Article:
As someone who celebrates Hanukkah, I'm used to spending Christmas break feeling incredibly lonely, eating Chinese food with my parents, and sitting in the movie theater alone while my friends dance around their Christmas trees. Not to be too dramatic, but it's always been hard not to feel left out, which is why I'm particularly excited that in 2016, Christmas Eve and the first night of Hanukkah line up on Dec. 24. This is an event that does not often occur! In fact, it occurs so infrequently that the last time it happened was 11 years ago, in 2005.
This is because because the date of Hanukkah is determined by the Jewish calendar, which is based on the lunar calendar — which as you know, is not static. Because of this, Hanukkah's date is a bit fluid, and can fall any time between November and the end of December. According to the Jewish calendar, Hanukkah falls under Kislev, which can have either 29 or 30 days in it — hence the Hanukkah's fluctuation.
According to the Houston Chronicle , the event of the overlap has only happened four times in the last 100 years. That said, I fully plan on soaking up all the opportunity this has to offer, because the next time the two holidays will overlap won't be until 2019. Basically that means it's almost as rare as a super moon, which definitely makes it something to celebrate,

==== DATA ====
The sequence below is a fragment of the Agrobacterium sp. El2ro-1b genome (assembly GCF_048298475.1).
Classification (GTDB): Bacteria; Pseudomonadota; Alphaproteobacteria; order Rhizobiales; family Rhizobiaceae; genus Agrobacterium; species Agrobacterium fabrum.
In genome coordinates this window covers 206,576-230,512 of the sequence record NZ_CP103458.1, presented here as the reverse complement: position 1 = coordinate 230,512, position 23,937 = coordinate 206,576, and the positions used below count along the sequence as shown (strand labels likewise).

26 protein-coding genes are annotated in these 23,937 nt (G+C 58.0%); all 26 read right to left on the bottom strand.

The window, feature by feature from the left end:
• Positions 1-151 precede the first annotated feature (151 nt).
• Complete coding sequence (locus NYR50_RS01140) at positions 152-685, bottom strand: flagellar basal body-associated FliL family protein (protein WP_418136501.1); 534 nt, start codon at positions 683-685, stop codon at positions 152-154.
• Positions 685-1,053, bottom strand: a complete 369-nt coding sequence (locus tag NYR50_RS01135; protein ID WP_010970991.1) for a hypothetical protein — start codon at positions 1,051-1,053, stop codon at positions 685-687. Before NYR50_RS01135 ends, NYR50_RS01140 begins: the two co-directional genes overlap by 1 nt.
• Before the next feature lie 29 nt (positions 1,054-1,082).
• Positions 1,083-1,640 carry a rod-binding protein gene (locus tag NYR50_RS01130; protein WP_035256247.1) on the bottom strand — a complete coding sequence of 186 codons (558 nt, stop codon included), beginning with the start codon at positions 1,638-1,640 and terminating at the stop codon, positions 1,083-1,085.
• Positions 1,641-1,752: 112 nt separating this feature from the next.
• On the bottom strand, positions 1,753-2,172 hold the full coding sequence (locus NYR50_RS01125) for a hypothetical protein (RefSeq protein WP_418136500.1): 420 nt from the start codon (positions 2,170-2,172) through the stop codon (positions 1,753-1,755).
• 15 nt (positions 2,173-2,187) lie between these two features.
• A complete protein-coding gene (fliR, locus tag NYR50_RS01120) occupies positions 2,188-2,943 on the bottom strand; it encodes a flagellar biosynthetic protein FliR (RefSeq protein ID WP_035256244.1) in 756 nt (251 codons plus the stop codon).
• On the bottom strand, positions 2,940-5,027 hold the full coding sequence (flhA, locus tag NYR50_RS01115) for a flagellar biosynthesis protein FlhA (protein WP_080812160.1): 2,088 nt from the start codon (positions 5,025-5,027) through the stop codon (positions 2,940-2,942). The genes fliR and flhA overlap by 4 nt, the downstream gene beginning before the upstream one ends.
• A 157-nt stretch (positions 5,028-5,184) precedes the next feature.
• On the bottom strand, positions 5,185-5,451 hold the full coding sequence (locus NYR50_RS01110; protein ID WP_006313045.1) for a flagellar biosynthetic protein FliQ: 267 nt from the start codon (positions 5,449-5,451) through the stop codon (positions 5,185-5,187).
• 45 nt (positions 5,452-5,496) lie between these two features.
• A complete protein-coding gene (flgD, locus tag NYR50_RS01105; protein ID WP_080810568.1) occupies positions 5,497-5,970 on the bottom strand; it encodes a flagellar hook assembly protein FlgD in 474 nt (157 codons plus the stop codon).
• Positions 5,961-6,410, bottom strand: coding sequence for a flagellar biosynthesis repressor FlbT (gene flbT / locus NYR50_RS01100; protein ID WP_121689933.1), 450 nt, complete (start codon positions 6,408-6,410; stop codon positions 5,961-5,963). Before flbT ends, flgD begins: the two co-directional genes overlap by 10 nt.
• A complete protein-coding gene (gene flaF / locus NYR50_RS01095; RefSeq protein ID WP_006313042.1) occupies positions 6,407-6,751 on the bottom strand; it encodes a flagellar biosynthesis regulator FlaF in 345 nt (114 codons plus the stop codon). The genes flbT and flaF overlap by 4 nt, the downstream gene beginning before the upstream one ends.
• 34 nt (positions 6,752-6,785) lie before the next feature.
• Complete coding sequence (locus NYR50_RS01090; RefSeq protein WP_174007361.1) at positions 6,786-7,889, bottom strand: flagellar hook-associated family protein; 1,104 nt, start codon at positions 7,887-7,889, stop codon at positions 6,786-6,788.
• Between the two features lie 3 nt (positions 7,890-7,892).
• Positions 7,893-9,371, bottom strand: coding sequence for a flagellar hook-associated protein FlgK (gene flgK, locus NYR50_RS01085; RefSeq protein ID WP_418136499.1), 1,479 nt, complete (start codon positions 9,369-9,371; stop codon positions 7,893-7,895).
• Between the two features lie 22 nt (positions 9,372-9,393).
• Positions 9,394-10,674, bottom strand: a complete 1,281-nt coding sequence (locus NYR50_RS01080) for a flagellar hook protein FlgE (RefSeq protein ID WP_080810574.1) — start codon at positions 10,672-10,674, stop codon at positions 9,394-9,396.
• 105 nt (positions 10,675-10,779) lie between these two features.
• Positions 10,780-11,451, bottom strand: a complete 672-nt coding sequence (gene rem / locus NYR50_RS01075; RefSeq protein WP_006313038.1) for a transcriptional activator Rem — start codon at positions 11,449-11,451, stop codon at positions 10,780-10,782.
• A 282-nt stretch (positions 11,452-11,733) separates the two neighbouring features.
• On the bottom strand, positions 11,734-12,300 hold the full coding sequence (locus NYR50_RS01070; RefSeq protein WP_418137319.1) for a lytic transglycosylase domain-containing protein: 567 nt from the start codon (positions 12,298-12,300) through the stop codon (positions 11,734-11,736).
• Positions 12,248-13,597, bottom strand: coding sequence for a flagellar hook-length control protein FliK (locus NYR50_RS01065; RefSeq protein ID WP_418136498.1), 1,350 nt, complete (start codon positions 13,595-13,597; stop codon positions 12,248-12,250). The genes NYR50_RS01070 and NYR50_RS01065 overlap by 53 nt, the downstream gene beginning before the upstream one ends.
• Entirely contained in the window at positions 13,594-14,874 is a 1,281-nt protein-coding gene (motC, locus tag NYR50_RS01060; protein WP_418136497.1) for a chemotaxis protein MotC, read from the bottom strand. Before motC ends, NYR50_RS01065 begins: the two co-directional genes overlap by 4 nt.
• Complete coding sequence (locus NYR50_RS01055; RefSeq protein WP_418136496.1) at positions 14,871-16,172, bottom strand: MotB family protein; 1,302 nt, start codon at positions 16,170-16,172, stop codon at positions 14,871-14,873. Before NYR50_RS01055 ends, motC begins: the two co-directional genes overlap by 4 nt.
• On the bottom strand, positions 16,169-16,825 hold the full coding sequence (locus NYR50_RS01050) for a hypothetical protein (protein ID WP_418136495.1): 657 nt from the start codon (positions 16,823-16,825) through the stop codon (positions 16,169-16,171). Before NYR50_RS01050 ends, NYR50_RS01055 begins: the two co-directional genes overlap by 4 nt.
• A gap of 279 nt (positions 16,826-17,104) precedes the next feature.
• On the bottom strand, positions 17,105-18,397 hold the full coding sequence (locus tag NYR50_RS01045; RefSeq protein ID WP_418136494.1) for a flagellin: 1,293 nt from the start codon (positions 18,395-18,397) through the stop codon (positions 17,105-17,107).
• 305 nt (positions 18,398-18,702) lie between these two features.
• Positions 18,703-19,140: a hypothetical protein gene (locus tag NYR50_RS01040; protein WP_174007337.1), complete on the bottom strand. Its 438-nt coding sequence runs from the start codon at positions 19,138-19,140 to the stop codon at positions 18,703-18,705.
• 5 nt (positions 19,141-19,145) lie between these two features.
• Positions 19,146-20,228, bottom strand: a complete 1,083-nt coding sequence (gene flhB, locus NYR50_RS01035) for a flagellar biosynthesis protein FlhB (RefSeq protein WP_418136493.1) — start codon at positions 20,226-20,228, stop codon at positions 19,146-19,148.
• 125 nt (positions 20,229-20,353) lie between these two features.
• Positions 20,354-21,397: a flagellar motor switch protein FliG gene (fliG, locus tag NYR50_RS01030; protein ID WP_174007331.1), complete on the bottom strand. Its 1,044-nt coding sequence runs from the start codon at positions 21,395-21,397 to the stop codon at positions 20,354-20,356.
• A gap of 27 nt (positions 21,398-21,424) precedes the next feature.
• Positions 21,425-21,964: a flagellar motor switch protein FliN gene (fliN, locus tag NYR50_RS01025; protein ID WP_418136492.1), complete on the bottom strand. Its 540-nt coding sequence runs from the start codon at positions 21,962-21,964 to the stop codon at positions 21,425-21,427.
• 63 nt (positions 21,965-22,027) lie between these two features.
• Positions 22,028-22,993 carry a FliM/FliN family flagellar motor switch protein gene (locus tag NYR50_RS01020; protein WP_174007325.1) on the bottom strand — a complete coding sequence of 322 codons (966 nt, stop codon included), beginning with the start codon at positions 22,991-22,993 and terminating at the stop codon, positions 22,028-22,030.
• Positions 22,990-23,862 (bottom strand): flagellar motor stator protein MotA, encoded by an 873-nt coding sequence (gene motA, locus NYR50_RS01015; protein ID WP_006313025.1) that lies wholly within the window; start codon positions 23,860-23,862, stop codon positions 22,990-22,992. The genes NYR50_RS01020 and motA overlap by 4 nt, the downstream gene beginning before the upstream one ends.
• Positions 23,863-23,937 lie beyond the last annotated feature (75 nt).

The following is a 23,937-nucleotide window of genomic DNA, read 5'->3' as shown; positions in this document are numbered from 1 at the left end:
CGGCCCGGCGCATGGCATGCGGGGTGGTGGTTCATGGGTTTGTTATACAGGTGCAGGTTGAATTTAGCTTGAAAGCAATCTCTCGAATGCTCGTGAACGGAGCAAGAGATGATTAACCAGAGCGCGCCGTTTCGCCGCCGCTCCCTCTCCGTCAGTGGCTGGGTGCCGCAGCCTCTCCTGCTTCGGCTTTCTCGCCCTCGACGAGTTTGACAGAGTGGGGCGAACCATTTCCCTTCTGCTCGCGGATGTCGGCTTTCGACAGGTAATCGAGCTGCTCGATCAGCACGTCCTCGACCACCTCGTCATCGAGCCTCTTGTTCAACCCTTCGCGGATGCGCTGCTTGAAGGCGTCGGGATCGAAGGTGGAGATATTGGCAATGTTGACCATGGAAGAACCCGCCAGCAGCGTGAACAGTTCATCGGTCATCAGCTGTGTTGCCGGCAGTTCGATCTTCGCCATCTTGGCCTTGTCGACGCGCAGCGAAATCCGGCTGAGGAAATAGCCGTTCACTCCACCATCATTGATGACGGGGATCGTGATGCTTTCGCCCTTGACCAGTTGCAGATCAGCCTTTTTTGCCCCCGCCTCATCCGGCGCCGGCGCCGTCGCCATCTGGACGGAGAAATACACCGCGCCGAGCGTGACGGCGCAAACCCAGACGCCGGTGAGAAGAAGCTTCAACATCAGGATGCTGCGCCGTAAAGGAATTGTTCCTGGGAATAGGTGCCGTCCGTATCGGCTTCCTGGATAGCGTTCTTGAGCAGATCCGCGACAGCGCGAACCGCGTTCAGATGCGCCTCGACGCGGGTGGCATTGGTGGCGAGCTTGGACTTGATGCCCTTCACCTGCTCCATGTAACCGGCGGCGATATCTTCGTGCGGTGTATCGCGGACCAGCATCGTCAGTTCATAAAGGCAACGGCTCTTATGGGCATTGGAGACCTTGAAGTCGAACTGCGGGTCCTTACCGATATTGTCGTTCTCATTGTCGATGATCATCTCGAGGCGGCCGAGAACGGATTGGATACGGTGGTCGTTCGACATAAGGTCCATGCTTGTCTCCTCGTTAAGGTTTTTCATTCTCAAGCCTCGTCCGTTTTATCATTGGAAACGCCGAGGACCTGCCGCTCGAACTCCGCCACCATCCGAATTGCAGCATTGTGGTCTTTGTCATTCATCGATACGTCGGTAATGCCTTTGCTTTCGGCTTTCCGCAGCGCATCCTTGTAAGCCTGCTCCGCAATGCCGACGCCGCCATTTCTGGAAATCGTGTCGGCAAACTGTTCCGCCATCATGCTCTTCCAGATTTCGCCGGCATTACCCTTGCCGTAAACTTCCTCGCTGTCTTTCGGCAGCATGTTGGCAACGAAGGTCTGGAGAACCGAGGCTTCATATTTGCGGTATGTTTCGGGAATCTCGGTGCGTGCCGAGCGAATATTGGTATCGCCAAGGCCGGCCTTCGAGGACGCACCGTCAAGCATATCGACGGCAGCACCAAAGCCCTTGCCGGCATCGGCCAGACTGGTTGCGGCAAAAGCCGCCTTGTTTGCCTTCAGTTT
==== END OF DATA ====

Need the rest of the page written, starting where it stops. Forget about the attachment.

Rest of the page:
Even better: thanks to Seth Cohen of The O.C., we've got a term for this special overlapping: Chrismukkah. On Dec. 24, that will actually fully come to fruition! The holiday weekend will be jam-packed with a unifying sense of festivities: Families will light menorahs and gather 'round Christmas trees, they'll eat ham and fry up latkes, they'll shred open gifts and kick around piles of wrapping paper on the floor — all in tandem. They'll listen to classical holiday songs and catch up and feel warm and merry, and of course make plans to see the new Star Wars movie before falling asleep on the couch in a happy, happy food coma. It's a beautiful thought.
Yes, this overlap will amplify the holiday weekend for sure, and no one will have to suffer from FOMO. All of that seasonal energy will be released into the atmosphere at the same time. And for those of you who celebrate Hanukkah, you'll get to close out the eight nights of lights on New Year's — basically giving you a 10 straight days of non-stop celebration.
Images: Giphy, Warner Bros. Television